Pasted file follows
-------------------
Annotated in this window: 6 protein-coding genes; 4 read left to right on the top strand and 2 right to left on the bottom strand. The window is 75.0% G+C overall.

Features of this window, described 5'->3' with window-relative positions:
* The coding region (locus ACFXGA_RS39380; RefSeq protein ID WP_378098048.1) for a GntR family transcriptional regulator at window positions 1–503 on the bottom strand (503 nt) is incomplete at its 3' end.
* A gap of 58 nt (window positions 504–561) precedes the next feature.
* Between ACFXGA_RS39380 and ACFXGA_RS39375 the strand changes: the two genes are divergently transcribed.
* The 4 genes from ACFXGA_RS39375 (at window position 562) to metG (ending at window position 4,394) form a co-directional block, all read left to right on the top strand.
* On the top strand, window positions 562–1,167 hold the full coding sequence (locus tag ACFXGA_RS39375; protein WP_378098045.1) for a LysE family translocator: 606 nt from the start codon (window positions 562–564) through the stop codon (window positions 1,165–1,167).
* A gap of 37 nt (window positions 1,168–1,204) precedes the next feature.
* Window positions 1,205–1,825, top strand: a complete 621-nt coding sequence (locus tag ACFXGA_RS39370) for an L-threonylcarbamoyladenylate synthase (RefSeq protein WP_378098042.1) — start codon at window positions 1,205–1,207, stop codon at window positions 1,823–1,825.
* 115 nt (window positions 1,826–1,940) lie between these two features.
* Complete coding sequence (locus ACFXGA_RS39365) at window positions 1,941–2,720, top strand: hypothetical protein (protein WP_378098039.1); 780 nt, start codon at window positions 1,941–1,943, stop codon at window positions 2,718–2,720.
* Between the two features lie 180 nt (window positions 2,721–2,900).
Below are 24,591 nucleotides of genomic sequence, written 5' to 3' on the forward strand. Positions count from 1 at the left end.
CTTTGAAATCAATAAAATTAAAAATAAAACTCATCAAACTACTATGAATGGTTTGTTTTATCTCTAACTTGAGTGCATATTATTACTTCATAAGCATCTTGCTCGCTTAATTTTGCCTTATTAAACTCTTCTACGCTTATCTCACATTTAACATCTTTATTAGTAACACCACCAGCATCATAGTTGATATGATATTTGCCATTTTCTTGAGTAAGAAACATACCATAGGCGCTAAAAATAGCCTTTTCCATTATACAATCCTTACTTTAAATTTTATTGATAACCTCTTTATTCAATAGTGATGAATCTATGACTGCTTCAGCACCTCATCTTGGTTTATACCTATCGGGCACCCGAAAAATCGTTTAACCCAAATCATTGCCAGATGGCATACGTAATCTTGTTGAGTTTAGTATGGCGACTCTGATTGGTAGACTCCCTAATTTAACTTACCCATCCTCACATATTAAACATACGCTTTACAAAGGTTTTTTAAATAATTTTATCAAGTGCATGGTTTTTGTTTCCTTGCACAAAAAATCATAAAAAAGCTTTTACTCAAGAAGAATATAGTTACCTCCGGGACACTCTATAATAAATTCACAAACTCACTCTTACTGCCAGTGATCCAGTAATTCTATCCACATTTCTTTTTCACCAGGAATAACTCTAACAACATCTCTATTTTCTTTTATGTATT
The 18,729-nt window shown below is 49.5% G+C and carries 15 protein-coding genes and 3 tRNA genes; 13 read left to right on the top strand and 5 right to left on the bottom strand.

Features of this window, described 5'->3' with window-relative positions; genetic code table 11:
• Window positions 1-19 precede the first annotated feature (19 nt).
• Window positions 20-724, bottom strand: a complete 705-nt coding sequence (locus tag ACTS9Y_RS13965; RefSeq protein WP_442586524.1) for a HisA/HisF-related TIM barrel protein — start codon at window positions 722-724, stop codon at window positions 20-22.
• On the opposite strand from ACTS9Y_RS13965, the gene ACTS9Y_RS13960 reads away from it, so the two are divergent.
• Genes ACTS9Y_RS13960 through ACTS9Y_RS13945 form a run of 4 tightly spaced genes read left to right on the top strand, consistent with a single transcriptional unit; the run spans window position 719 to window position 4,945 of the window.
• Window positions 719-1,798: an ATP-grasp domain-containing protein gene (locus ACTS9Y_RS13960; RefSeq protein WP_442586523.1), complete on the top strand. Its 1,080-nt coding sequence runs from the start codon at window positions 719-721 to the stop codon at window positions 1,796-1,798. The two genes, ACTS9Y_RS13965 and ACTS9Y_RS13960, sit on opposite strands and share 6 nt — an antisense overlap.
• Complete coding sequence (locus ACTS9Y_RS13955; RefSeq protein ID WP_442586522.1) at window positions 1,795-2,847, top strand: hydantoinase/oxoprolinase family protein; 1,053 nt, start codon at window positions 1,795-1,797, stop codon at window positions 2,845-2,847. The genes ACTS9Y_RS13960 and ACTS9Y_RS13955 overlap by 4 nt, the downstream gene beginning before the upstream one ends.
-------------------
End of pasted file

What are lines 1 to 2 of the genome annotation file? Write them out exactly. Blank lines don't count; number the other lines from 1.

Annotated in this window: 6 protein-coding genes; 4 read left to right on the top strand and 2 right to left on the bottom strand. The window is 75.0% G+C overall.

Features of this window, described 5'->3' with window-relative positions: